Avoiding the Iceberg


Customers demand has decreed that salads go beyond iceberg lettuce and a few tomatoes. These days creative salad concoctions such as a salad of summer nectarines and grilled loin of venison are a great way to grab customer's attention, while still giving them the fresh salad options they crave. 


Six chefs take a fresh look at ingredients and presentation.


Baja-style salad rolls

The arrival of spring inspired Adam Navidi to go on a roll with salad ingredients. “My avocado Caesar spring rolls are simple to replicate and fun to eat,” says the Orange County, Calif. executive chef. “The delicate, garden-fresh romaine and cilantro contrast with the mighty Caesar dressing infused with jalapeños.” Hass avocados, tomatoes and red onion round out the produce picks. These salad rolls often star at Navidi’s catered events.

Palms house salad

Salads and oceanfront dining are naturally compatible and the menu at The Palms in Miami Beach offers plenty of choices. A guest favorite for a light lunch is the signature house salad—a lively mix of mesclun, yellow and red tomatoes, avocado, strawberries, raspberries and blueberries; crumbled mild blue cheese tops it off. When creating a salad, executive chef Gerd Richter keeps an eye on health, often incorporating Floribbean flavors and tropical accents.


Caprese salad

Alessandro Passante, co-owner of Naima in New York City, hails from the Isle of Capri and a number of the dishes on his modern Italian menu are adapted from family recipes. To ramp up the presentation of this traditional antipasto, the kitchen shapes a salad bowl from grated and baked Parmigiano-Reggiano cheese and fills it with arugula, tomatoes and bufala mozzarella. Italian olive oil is drizzled over all.

Salad of summer nectarines and grilled loin of venison

Farm-to-table dinners are a specialty of chef Robbie Lewis at Bacar restaurant in San Francisco. In fact, he is well known for his “Outstanding in the Field” events, where dinner is set on a long table “between the soil and the sky” and hosted by a farmer, vintner or forager. This seasonal salad highlights fresh California nectarines, Belgian endive, toasted pistachios and grilled loin of Cervena venison—an innovative protein choice. Rosemary-honey vinaigrette ties the ingredients together.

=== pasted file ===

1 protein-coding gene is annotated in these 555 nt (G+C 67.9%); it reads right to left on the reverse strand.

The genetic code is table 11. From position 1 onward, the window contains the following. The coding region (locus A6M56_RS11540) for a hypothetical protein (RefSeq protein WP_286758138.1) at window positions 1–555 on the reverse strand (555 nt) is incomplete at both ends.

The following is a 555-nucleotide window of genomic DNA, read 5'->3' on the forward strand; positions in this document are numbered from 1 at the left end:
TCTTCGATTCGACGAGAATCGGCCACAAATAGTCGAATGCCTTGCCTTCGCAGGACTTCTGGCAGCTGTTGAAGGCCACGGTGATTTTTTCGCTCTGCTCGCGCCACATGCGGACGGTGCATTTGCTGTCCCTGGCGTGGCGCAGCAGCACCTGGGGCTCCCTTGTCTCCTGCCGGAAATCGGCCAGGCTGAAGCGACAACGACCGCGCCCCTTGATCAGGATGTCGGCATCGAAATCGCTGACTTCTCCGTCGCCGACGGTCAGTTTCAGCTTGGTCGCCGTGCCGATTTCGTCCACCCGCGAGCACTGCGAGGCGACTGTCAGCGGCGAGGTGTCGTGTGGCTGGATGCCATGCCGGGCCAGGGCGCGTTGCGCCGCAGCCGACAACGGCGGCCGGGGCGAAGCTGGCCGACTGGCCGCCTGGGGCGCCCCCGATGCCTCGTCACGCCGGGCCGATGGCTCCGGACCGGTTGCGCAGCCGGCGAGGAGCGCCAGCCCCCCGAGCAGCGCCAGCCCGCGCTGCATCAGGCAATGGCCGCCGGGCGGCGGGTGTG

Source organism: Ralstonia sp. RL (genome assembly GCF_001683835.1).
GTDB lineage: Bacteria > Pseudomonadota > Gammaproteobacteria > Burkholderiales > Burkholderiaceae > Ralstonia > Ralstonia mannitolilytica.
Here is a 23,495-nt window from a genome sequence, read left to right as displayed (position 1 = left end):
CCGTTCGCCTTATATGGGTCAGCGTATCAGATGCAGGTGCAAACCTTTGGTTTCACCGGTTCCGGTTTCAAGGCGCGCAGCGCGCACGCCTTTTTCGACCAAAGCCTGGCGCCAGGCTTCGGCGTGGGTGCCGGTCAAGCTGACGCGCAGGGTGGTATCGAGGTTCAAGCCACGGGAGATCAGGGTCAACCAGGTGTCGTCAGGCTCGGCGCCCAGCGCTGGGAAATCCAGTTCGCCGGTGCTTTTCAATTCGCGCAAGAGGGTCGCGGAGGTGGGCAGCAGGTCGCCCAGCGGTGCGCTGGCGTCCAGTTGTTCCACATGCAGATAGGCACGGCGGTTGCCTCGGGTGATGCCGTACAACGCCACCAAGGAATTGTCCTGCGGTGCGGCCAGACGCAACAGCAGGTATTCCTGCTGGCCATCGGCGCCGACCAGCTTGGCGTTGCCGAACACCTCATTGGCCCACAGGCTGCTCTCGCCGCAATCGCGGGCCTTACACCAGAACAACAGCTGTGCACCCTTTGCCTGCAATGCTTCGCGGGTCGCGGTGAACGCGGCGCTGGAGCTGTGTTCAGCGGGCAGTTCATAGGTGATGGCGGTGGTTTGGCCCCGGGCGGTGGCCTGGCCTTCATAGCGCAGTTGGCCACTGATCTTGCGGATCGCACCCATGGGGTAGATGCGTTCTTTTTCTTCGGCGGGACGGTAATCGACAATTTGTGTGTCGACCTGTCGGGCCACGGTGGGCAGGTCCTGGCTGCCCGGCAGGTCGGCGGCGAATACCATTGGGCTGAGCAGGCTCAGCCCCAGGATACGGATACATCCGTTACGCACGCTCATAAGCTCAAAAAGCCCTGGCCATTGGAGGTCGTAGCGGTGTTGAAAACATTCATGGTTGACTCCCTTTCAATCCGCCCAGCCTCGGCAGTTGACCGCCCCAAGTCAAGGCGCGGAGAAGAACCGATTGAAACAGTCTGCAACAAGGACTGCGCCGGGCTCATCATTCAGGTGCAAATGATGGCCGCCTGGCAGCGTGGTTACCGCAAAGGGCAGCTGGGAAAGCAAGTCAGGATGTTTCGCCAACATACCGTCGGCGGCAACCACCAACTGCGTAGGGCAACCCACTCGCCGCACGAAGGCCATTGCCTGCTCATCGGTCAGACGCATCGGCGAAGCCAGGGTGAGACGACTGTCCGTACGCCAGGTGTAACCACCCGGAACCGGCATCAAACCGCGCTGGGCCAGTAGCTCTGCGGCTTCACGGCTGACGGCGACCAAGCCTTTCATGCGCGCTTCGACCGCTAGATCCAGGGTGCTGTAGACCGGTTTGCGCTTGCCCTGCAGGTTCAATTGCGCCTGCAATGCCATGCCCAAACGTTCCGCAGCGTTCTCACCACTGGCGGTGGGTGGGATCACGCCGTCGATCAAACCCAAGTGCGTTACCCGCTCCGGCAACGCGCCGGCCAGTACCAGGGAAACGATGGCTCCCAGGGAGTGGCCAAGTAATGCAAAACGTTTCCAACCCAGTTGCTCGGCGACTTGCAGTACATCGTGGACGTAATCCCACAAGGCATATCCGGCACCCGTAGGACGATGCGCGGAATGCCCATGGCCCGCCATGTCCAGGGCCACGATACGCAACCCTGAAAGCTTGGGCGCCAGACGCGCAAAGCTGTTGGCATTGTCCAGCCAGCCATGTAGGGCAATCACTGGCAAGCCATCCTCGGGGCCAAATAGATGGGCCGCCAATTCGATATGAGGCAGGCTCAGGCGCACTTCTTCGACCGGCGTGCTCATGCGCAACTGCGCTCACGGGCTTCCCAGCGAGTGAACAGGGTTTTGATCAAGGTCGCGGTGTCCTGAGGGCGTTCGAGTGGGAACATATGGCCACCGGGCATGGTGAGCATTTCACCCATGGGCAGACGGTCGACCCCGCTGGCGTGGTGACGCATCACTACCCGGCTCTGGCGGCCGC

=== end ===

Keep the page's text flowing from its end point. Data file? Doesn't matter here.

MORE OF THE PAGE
Tuna tataki with avocado dressing

Vertical composition and global ingredients make this salad stand above the crowd. At Sushi Samba, the 7-location Japanese-Latin fusion concept, the plating starts with a base of tatsoi (an Asian green), hearts of palm, bell pepper strips and avocado pieces, then continues with starchy boniato chips, yuzu-marinated yellowfin tuna and avocado slices. A citrusy avocado dressing completes the composition.

Spago BLT salad

Eric Klein, executive chef at Spago in Las Vegas, wanted to turn the baby iceberg lettuce he sources from a California farmer into a signature salad on his café menu. “I came up with the idea of a BLT—the classic flavors of bacon, lettuce and tomato work so well together,” he says. Heirloom cherry tomatoes and a pepperoncini vinaigrette enriched with sour cream pump up the presentation and taste.

More From FoodService Director

Sponsored Content
Roasted Beet Salad Pickled Blueberries
From Blueberry Council.

What’s trending in the culinary world? The basics! According to the NRA, diners today are craving authenticity, simplicity and freshness on menus. But basic ingredients don’t have to lead to boring menu options.

It’s easy to fall into the latest craze to capture consumer attention and drive sales. But we’ve learned it’s not always about novelty. Instilling a feeling of nostalgia and familiarity by using well-known and well-loved ingredients in new, experimental dishes can lead to an increase in adventurous dining decisions, while staying in your customers’...

Managing Your Business
umass amherst food

Restaurateurs in Amherst, Mass., aren’t happy with UMass Dining .

Registered dietitian Dianne Sutherland told local NBC affiliate WWLP News in May that the high quality of food served on campus means students aren’t visiting neighborhood eateries as frequently as those businesses might like.

“Even our vendors who we work with, they get complaints from the restaurants that students are staying on campus,” she said. “They are already paying for the food; why should they [go] off campus to eat?” More than 19,000 Amherst students are on a meal plan—6,000 of whom live off campus...

Ideas and Innovation
lettuce eat dining

Forced to battle crumbling infrastructure and a constant churn of trends, sometimes the best way to save a foodservice operation is to change it entirely. As Steve Mangan, director of dining at the University of Michigan, puts it, “At some point when your building starts to fail, the cost of maintenance stands out.” But for operators with limited budgets, the challenge is discerning the right time to do so—and how far to take it.

At Jefferson High School, change came because little worked anymore. The Cedar Rapids, Iowa, school’s cafeteria hadn’t been updated since 1957; students...

Managing Your Business
farmer produce

The seeds of farm-to-table 2.0 have officially blown into noncommercial foodservice. Since the movement has caught the attention of the segment during the past decade, operators have broadened agricultural collaborations outside of just supply. As a result, a new strain of the movement has been created that treats farms as allies in events, training and innovative growing systems.

The 500-bed Overlook Medical Center in Summit, N.J., didn’t start out sourcing produce from local farms; instead, it administered its own growing programs, including an on-site garden and honeybee apiary...

FSD Resources